Commercial Tire Year-in-Review with Yokohama Tire Corporation's Rick Phillips

In this industry interview, Phillips, a 35-year tire industry veteran, discusses what the challenges were within the commercial tire industry in 2012 and how they will affect 2013.

Question: What do you foresee for the commercial tire industry in 2013?

Phillips: We see the overall commercial tire demand increasing slightly in 2013. There were a lot of inventory corrections industry-wide in 2012 so we should see more of a balance of supply and demand than there has been in the past couple of years. Then in 2014-'15 we think there is a good chance tire demand could pick up again…..significantly.

As for the economy, there are a few things to worry about. First and foremost is the fiscal cliff. Depending on what happens, we could be fine or we could enter a deeper recession. Our projections are based on avoiding the cliff. At best there is still a lot of uncertainty. There are also issues with Europe and China, which could affect the US economy.

Hurricane Sandy has had an effect on the transportation industry. We've seen estimates that it initially cost the trucking industry $140 million a day in down time, and that 20 percent of the industry was not hauling freight due to the aftermath of the storm. But long-term, the impact could be good for the trucking industry because they're projecting around $100 billion to rebuild and trucking/transportation could be as much as 10 to 12 percent of that total. That would be a big shot in the arm for the trucking industry.

The commercial tire industry is also obviously dependent on the trucking industry. Besides dealing with the high cost of equipment and fuel there are a lot of regulatory issues to deal with like CSA (Compliance, Safety and Accountability) and HOS (Hours of Service). These will challenge a lot of fleets. But probably the most worrisome issue when we talk to our fleet customers is the current driver shortage. It's a major problem and it figures to get worse. And if the economy picks up and more jobs are available, we could even see truck driving jobs gravitate toward construction and other work. This is making it tough to keep freight moving with trained drivers.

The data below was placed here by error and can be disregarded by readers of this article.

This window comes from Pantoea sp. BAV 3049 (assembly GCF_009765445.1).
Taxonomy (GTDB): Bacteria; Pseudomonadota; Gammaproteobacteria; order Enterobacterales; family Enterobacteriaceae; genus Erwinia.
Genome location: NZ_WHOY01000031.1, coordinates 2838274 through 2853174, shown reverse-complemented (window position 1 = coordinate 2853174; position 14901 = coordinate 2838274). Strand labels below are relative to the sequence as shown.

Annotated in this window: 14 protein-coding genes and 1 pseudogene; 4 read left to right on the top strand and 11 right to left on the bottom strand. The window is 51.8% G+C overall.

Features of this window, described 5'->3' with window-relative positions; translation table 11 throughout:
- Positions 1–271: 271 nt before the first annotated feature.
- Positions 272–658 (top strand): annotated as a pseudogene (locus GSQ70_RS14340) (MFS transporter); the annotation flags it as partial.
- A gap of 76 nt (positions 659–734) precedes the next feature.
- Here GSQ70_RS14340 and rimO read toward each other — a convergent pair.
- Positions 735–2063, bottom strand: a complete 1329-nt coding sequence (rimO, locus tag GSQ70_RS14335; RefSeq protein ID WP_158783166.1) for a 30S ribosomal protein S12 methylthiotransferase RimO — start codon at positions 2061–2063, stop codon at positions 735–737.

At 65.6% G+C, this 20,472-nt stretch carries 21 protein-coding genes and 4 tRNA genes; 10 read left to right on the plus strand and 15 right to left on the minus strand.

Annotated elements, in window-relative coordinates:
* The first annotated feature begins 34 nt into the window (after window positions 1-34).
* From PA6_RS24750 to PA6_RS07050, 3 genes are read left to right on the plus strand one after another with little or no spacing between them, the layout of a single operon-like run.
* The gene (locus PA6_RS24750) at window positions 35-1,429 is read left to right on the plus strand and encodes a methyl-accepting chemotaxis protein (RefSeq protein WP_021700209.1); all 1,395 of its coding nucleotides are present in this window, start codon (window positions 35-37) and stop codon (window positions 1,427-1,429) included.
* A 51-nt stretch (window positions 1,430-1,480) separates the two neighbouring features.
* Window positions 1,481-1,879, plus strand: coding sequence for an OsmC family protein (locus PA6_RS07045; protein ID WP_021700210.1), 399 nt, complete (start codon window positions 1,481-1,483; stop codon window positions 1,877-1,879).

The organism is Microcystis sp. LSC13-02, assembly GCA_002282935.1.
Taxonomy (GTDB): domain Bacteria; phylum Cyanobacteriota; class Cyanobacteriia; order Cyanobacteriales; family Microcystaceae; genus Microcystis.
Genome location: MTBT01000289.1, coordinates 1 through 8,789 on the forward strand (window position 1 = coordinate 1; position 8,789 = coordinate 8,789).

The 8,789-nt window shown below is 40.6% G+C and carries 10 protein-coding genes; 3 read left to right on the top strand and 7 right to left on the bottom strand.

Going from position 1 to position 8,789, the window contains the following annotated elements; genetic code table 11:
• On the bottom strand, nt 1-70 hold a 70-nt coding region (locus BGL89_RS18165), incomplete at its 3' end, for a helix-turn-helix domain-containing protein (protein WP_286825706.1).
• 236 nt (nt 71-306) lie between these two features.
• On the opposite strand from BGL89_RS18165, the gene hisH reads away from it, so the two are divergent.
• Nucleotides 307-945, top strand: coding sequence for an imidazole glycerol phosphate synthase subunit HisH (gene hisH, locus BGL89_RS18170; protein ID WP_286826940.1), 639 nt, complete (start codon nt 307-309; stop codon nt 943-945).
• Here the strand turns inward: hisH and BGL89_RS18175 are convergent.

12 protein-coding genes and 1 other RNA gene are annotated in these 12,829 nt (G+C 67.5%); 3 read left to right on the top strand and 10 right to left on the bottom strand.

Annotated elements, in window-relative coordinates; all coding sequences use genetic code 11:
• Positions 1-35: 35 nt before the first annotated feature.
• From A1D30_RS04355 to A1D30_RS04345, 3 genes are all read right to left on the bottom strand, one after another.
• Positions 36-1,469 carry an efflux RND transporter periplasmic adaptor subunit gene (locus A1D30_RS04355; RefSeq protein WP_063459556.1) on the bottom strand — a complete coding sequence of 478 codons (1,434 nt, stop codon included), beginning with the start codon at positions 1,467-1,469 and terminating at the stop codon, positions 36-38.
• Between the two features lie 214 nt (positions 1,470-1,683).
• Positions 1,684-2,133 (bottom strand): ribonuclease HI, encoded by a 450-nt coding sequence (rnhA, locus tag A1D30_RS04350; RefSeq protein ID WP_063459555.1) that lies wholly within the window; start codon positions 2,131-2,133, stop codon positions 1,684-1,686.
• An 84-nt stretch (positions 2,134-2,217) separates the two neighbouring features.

Question: Is there any solution in the trucking industry to address the shortage?

Phillips: Trucking is a tough industry. Drivers are away from home sometimes for weeks at a time. It's definitely an industry where it's difficult to find good people. Plus, there's a lot of training involved to get a license. Many fleets require additional training and truck driving school is expensive.

It's an interesting dilemma: we've got very high unemployment and yet there's a huge truck driver shortage.

Question: It sounds like the economy is recovering and more goods are being moved. Will that create more demand for commercial tires?

Phillips: Freight and GDP are pretty tightly tied together. When people buy things, those things get moved by truck at some point. Right now, GDP growth is not great but it's enough to challenge the capacity. There's a good bit of money on the sidelines but still a lot of uncertainty so spending is very cautious. However, we are seeing some positive signs that things could be turning around. The housing industry is one of those. Hopefully, we will continue to see more good signs than bad.

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